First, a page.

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--Success Story--

Ollie plus 3 1/2 yr update!

by Pam Wahbe 



On January 19, 2008 I left to visit my daughters at college, leaving Ollie and Heidi with my husband. At this point, Ollie was, as far as I knew, healthy and just getting older, with a little gray around his muzzle at age 7. When I arrived home the next day, the dogs were understandably excited to see me walk in the door and Ollie got up on his hind legs to meet me at the gate. He made a horrible scream and laid down on his side with his back arched, panting.

We went to our regular vet since he was open at that point and he took an x-ray and sent us to the emergency vet up the street. He said that Ollie had ruptured a disc at T11-T12 and was on his way to being paralyzed. He explained that he was not equipped to do surgery but the emergency vet was. It was implied that if the surgery didn’t work or we didn’t do it Ollie would have no quality of life and basically we would be acting selfishly if we didn’t put him down.

By the time we got to the ER it had been approximately an hour from Ollie’s disc rupture and he was paralyzed. He lost bladder and bowel control along with deep pain soon after arriving at the ER. We were informed that they were also not equipped to perform surgery on him and offered to call around to neurologists to see who was available. They found a surgeon an hour away who would attempt the surgery for $8,000 but due to the speed in which he lost bowel/bladder control and deep pain they gave him a less than 5% chance of the surgery being successful. At that point we opted for conservative treatment because of his poor prognosis. They put him on Prednisone and TraMadol for pain and told me even though I was totally devastated that nursing care is very hard but it is doable if I made the commitment. She emphasized that he would not permanently be in pain and would adjust to his situation if given the chance.

It was very hard at first. It became my job to problem-solve and comb the internet for answers and solutions. After finding the Dachshund Rescue of North America (DRNA) site and writing a very nice lady named Yolanda who had a post seeking a permanent home for a paralyzed doxie she rescued, I asked her for help. Yolanda told me about Dodger’s List. Ollie went straight to his crate for 8 weeks, only coming out for potty breaks. After a couple weeks we weaned him off his pain medicine. He was very comfortable and his personality started coming back full-force. This is when I knew for sure that everything would be ok whether he walked again or not. He didn’t care he was paralyzed. He cared that he was comfortable, fed and loved.

At this point in time it has been 2 1⁄2 years and Ollie is still making very small but steady gains in function. He can move his feet at times, has shown improvement in bladder and bowel control (slowly getting better but still needs expressing) and wags his tail sometimes. I think that’s what I missed the most, the tail wagging. Ollie has a cart and is still OCD about fetching the tennis ball whether he’s in the cart or scooting in the house. He runs like the wind and even now it still makes me happy to watch him run. We still do water therapy at home and also range of motion exercises to keep him in shape as his nerves continue their attempt to reconnect.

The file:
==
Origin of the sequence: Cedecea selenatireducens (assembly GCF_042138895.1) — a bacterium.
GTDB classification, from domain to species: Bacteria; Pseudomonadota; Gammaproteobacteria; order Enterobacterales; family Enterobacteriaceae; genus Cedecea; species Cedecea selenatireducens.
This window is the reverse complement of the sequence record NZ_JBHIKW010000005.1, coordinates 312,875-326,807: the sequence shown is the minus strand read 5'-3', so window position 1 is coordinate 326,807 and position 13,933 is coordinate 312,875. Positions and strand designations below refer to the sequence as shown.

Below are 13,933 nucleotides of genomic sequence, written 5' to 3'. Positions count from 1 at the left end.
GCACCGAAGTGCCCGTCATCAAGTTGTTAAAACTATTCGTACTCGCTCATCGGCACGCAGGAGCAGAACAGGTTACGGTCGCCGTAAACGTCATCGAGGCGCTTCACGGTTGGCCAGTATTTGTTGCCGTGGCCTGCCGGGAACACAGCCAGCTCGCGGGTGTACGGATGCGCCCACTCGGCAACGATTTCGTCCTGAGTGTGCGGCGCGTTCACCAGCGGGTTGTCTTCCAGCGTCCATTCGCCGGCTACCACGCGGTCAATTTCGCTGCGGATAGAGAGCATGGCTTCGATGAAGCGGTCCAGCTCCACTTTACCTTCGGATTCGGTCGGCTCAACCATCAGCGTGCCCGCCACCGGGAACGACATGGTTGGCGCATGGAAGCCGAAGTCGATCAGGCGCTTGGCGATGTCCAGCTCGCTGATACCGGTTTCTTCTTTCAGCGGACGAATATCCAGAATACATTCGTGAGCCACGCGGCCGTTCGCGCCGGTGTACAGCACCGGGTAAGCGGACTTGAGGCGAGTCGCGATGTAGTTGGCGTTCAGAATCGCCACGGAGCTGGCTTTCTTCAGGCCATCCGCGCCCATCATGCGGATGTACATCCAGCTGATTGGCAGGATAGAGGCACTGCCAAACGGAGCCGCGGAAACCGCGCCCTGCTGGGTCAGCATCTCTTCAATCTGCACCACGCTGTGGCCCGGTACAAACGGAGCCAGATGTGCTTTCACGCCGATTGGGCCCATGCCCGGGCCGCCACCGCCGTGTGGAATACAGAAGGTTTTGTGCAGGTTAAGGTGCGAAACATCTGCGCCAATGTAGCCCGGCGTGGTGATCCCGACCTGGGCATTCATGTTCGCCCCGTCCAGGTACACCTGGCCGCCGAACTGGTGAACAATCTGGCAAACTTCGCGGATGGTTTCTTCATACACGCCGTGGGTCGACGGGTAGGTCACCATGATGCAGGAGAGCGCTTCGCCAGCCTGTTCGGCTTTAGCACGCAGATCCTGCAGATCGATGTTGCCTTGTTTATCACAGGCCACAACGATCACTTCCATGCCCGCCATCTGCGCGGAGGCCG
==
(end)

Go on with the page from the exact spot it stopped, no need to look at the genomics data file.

Ollie will never give up and neither will I. We are a team. Somewhere along the way what was once very hard has become routine and normal to us. Ollie was just one of the rare dogs that have an injury so severe that it results in long-lasting problems. Most dogs do regain function during the crate rest period. My point of view is that, like some people, some dogs have different mobility and capabilities and if they are happy and pain free, they are a true success story. Thank you so much, Dodger’s. Without you all we wouldn’t have stood a chance. The support is invaluable and you are a constantly flowing source of great information and solutions.

Ollie's scooting cape, Oct 2010
[Editor's note: Pam has shared directions for Ollie's protective blue scooting garment]    Note: Dachshund Delights will custom make a cape for you.  Contact:


July 2011 update: After 3 1/2 years of no movement in his rear legs he has started moving them in walking movements and trying to stand up when he's really excited like when he's waiting for me to put him in his cart to go outside! We just came in from "swimming" in the baby pool and his back legs were doing the doggy paddle for the first time EVER. Not small movements where you don't know if you imagined them, full range of motion kicking!

NOTE: Ollie was diagnosed with a very advanced state of untreatable cancer. Ollie inspired so many and will continue to do so from another world.  He left us with wonderful memories and his joie de vivre. We'll never forget you Ollie.